All 50 states should work together against child sex trafficking on Backpage.com.
UNDERAGE girls sold for sex on the website Backpage.com need a champion to take their cause to the U.S. Supreme Court.
Washington Attorney General Bob Ferguson announced this week he will join the fight to have the high court hear the appeal of a Massachusetts case against the online classifieds company accused of facilitating child sex trafficking. Ferguson filed an amicus brief along with 20 other states urging the Supreme Court to act.
This cause should be joined by all 50 states. On Thursday, Texas state agents raided Backpage’s Dallas headquarters and the CEO was arrested on felony pimping charges. The fight against Backpage.com needs to move forward in both the courts and Congress.
In a precedent-setting ruling last year, the Washington State Supreme Court decided Backpage.com can be sued in state court by girls who say the website aided in their being “bought and sold” as prostitutes. That case has been moving its way through the Washington courts for four years since two of the girls were in seventh grade and the third was 15 years old.
This problem is much bigger than these three victims and a Washington lawsuit. According to the National Center for Missing and Exploited Children, 71 percent of the child-sex-trafficking online tips it receives involve ads on Backpage.com.
Shared Hope International reported last year that 495 child victims of sex trafficking nationwide have been tied to Backpage.com.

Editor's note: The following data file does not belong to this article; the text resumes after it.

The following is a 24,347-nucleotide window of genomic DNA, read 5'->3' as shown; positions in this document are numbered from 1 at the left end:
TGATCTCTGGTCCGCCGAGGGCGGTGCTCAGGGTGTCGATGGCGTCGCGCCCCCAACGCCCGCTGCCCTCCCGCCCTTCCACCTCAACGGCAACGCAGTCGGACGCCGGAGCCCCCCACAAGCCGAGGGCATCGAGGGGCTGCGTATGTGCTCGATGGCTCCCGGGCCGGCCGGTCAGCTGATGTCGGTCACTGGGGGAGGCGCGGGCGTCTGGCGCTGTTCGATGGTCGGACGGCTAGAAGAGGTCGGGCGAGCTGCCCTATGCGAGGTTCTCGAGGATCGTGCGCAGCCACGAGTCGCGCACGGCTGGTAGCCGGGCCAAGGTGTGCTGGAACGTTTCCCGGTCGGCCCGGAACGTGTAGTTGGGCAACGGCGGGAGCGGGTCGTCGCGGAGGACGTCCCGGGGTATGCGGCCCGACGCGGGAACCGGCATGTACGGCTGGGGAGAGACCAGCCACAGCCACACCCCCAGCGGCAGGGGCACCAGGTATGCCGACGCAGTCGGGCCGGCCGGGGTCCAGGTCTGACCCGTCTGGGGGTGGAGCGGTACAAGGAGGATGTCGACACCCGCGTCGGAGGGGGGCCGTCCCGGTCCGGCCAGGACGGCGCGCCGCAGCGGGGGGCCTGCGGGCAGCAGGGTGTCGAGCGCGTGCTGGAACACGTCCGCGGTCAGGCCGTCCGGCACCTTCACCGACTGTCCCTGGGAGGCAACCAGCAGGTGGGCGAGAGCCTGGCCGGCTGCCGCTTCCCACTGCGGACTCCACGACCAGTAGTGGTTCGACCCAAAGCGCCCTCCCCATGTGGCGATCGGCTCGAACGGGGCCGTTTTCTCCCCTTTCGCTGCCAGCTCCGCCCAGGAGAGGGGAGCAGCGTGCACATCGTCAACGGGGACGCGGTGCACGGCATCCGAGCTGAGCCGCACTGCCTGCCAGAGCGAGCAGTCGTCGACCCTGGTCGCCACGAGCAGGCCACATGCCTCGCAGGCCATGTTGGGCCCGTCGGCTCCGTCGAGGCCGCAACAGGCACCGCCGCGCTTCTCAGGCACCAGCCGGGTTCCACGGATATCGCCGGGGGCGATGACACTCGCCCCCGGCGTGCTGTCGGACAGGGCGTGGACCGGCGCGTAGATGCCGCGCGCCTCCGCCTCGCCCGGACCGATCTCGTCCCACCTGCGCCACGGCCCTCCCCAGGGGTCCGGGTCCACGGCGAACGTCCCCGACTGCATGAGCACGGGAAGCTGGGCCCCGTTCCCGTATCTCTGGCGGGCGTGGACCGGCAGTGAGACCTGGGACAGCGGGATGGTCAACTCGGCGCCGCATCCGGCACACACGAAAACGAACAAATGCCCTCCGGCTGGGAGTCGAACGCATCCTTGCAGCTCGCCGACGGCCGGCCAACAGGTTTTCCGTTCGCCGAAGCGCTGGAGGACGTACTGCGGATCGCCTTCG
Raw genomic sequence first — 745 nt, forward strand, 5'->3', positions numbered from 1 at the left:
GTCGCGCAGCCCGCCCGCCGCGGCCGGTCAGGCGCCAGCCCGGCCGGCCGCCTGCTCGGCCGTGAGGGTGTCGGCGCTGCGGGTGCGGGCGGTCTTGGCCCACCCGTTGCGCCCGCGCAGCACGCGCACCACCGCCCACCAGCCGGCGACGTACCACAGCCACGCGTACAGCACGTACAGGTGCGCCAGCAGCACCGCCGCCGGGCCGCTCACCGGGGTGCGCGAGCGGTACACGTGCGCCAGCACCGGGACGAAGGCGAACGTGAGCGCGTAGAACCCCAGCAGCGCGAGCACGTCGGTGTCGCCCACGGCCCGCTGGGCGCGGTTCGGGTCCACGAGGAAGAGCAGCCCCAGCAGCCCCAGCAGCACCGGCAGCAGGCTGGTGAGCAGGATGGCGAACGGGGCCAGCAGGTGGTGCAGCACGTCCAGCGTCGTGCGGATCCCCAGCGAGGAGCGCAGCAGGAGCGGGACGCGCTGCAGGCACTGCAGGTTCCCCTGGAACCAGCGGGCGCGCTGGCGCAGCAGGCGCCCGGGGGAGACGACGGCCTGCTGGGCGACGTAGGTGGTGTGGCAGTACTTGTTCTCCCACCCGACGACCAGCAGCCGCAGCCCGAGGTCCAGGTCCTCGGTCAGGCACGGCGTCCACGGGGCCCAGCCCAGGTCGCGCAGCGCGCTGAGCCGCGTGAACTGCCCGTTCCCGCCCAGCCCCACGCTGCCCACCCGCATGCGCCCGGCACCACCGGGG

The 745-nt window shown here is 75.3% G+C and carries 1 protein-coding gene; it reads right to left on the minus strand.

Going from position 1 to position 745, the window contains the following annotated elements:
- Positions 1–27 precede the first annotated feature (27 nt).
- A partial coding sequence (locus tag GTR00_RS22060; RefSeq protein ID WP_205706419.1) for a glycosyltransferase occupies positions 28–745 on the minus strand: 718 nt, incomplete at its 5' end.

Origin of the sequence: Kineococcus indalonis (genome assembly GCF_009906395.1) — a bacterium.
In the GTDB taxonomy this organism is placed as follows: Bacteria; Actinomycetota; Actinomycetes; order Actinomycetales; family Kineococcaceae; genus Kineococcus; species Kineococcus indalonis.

Several federal courts have cited the federal Communications Decency Act as a reason not to consider a child sex trafficking case against Backpage. That law was not intended to allow children to be marketed online for rape and to protect companies like Backpage.com to conduct this kind of business.
Backpage.com has fought hard against these lawsuits because it is a big business for them. According to a 2012 AIM Group estimate, Backpage.com earns more than $22 million a year from sex ads.
Ferguson says he won’t give up — and he shouldn’t. “I won’t stand by and let this site profit from promoting this type of sordid and illegal activity,” he said in announcing his brief to the U.S. Supreme Court.
He should take a national leadership role in this fight, as then-Gov. Chris Gregoire did with the Big Tobacco lawsuit. This fight is equally important and worth the Washington attorney general’s time and attention.